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Science, R&D

“Bioprinting helps design more and more complex skin models,” Sandrine Héraud, LabSkin Creations

After a PhD at the French centre for scientific research’s Lyon-based Skin Substitutes Laboratory, in partnership with Laboratoires Pierre Fabre, Sandrine Héraud started working as a Project Manager for LabSkin Creations, three years ago. She told Premium Beauty News about the new advances resulting from the bioprinting of skin substitutes.

Sandrine Héraud, LabSkin Creations (Photo : LabSkin Creations)

Sandrine Héraud, LabSkin Creations (Photo : LabSkin Creations)

Premium Beauty News - The area of skin substitutes seems to be growth-driving, in particular since animal testing was banned for cosmetic products and their ingredients in the European Union, in 2013.

Sandrine Héraud - Indeed, the notion of mimicking the skin, our largest organ, which creates a junction between the internal and external parts of our bodies and offers multiple functionalities, is a broad, even endless topic. Since 2014, Labskin Creations has been creating increasingly sophisticated models derived from tissue engineering for the cosmetics, dermocosmetics, and pharmaceutical industries. Since the company was founded, we have been developing more or less complex, tailor-made reconstructed skins on which companies can perform efficacy tests on both ingredients and finished products. Our young company has already won many awards, like the Trophée Acteurs de l’Économie and Fast 50 Deloitte, in 2017.

Premium Beauty News - At a symposium held by the European Centre for Dermocosmetology (CED) in January 2019, your company introduced a skin model that reproduces atopic dermatitis. What an original approach!

Sandrine Héraud - Atopic dermatitis is an inflammatory chronic disease which affects more than one infant out of ten. We combined several approaches to develop an innovative model involving the use of cells derived from patients with atopic dermatitis and of lymphocytes. It is the first human in vitro model of atopic dermatitis with an immunity component. The immune cells migrate in the whole tissue and the model presents a pathological phenotype that mimics the altered skin profile in atopic dermatitis. It helps test actives and finished products designed to treat this pathology.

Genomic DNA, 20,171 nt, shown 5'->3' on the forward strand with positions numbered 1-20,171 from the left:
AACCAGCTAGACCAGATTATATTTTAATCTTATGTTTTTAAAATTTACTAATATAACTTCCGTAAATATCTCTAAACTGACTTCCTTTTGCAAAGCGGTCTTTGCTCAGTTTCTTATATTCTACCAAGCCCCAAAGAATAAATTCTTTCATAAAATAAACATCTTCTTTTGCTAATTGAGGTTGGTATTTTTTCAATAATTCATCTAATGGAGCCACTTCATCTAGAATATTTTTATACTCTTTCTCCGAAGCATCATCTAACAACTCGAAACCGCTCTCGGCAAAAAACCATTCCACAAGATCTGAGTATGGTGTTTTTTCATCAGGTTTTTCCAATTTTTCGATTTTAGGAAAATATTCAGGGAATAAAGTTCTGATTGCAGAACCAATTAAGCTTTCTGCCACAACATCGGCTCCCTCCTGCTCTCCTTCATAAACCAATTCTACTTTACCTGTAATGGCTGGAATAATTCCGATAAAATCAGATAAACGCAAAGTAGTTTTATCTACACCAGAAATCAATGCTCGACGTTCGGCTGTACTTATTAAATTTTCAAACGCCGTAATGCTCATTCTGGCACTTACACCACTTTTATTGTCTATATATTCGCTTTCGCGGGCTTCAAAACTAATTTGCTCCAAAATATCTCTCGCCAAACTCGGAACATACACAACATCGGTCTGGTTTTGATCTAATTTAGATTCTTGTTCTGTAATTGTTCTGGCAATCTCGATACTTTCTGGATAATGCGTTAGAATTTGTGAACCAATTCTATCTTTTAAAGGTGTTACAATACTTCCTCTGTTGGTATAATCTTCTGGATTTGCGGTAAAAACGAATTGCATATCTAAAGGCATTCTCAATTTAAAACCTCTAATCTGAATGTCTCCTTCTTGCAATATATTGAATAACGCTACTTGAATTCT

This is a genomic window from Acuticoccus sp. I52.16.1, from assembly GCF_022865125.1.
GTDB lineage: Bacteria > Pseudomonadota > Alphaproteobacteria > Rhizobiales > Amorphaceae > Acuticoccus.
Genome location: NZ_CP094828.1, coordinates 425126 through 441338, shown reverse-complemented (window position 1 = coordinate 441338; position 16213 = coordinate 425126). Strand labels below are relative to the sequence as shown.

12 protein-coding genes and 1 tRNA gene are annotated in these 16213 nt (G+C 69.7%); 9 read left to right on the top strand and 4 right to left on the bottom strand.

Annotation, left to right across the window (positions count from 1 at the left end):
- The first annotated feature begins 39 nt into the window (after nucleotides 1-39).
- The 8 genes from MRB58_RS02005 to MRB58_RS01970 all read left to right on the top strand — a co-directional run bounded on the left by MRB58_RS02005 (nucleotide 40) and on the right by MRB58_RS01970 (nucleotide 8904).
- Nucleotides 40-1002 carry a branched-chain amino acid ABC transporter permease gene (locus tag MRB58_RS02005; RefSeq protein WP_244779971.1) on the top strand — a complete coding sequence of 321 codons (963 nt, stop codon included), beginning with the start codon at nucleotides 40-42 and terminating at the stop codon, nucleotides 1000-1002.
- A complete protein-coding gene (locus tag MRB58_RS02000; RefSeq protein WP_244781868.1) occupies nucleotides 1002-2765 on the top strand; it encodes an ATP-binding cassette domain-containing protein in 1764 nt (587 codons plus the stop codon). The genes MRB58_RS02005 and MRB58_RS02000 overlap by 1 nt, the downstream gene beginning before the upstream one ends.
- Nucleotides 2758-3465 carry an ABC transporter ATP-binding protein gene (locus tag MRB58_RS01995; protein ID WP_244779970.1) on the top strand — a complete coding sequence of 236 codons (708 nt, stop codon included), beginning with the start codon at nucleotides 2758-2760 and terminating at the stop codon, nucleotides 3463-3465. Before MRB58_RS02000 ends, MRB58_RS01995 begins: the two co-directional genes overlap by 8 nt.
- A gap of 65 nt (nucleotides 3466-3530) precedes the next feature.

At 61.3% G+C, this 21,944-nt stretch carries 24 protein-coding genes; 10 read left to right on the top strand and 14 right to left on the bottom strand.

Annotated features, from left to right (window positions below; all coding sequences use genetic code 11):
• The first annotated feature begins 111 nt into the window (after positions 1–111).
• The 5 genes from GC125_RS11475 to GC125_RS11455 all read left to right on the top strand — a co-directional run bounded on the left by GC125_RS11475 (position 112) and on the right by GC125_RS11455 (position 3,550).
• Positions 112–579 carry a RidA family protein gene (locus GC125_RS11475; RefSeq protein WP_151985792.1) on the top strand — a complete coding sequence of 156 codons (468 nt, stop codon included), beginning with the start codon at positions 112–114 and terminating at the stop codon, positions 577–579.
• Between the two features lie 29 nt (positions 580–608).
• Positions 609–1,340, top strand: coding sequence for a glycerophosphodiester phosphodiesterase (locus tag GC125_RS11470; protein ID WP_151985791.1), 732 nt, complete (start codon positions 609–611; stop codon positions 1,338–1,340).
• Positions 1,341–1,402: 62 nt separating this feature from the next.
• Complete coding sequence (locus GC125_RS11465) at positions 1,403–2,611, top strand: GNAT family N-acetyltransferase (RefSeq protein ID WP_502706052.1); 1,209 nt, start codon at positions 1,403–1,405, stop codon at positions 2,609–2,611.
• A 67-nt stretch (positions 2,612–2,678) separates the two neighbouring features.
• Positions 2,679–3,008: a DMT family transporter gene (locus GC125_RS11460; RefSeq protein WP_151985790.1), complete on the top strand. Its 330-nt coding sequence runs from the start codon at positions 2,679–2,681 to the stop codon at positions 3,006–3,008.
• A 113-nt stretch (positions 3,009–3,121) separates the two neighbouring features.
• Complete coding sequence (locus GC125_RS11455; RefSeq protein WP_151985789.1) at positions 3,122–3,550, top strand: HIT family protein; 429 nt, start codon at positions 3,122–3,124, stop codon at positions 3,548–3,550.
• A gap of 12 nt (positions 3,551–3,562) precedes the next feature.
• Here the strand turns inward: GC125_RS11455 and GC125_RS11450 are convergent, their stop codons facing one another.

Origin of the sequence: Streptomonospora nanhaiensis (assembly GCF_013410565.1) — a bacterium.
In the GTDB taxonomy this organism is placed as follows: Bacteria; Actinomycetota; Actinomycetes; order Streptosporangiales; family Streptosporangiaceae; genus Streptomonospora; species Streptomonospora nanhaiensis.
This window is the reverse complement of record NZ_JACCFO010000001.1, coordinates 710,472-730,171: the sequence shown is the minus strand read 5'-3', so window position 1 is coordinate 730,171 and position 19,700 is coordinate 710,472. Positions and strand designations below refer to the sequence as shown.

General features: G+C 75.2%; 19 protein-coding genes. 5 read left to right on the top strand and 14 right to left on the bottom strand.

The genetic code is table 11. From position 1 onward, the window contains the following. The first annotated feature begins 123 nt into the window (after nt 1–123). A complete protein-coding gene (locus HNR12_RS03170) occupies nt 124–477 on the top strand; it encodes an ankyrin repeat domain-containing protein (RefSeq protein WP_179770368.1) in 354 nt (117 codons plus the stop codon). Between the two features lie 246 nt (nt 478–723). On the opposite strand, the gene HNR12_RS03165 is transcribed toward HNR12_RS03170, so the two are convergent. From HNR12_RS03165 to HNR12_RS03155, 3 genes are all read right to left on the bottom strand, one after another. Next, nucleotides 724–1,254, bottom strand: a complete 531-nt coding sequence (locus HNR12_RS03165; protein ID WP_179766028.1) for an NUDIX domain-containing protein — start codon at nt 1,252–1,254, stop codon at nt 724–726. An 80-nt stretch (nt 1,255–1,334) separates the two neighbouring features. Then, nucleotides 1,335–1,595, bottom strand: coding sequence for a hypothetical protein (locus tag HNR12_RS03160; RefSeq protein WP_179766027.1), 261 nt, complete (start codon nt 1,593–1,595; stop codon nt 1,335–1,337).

Premium Beauty News - 3D printing is revolutionizing tissue engineering. Has Labskin Creations made progress in this field?

Sandrine Héraud - Indeed, bioprinting is a disruptive technology which created a small revolution in the field of tissue engineering, compared to already existing approaches, which is the reason why we focused our developments on this area. Our work results from a very productive collaboration with Christophe Marquette’s 3d.FAB teams specialized in 3D printing.

Bioprinting has the advantage of creating highly complex tridimensional structures, very accurately, reproducibly, using an automatic process. Thanks to this approach, we can get a mature skin sample in 21 days, compared to 45 with an in vitro culture. In 2016, we registered a first patent for a complete skin model consisting of both the dermis and epidermis. Then, we added a hypodermis, based on stem cells from fat tissue. We can also enrich models with the vascular component, add skin annexes, like sebaceous glands, and pigment the epidermis with melanocytes. The cell components may be modulated for a personalized result, which offers our customers great flexibility.

In the skin, there are more than ten cell components, and we want our 3D models to be as sophisticated as possible, by adding Langerhans cells or skin innervation. Also, we try to reproduce the undulated physiological shape of the dermo-epidermal junction, which is flat in existing models using conventional engineering methods. It is a big challenge for our teams.

In addition, we got involved in the Bloc-Print collaborative project which gathers our company, 3d.FAB, and the Lyon Civilian Hospices, in partnership with the Directorate General of Armament. The idea is to use bioprinting to treat burnt soldiers directly on the battlefield. The cells extracted from the patient’s healthy skin are integrated to our bio-ink, and then directly reprinted on the patient, thanks to a bioprinter fitted with an articulated arm. The project received several awards in 2018: the Prix de l’esprit d’entreprendre (award for the entrepreneurial spirit) and the Bref Eco Lab Meeting Trophy.

Premium Beauty News - To you, what is the future of 3D models?

Sandrine Héraud - The fact that we offer bioprinted 3D models helps us reach new customers. First, the complexity of the 3D models now available, thanks to bioprinting, offers us new development prospects. Then, this approach makes it possible to standardize 3D models, i.e. their reproducibility, in order to discover new actives. The cosmetics industry accounts for 90% of our customers, but the pharmaceutical and medical industries are also much interested in regenerative medicine applications.

Interview by Régine Frick

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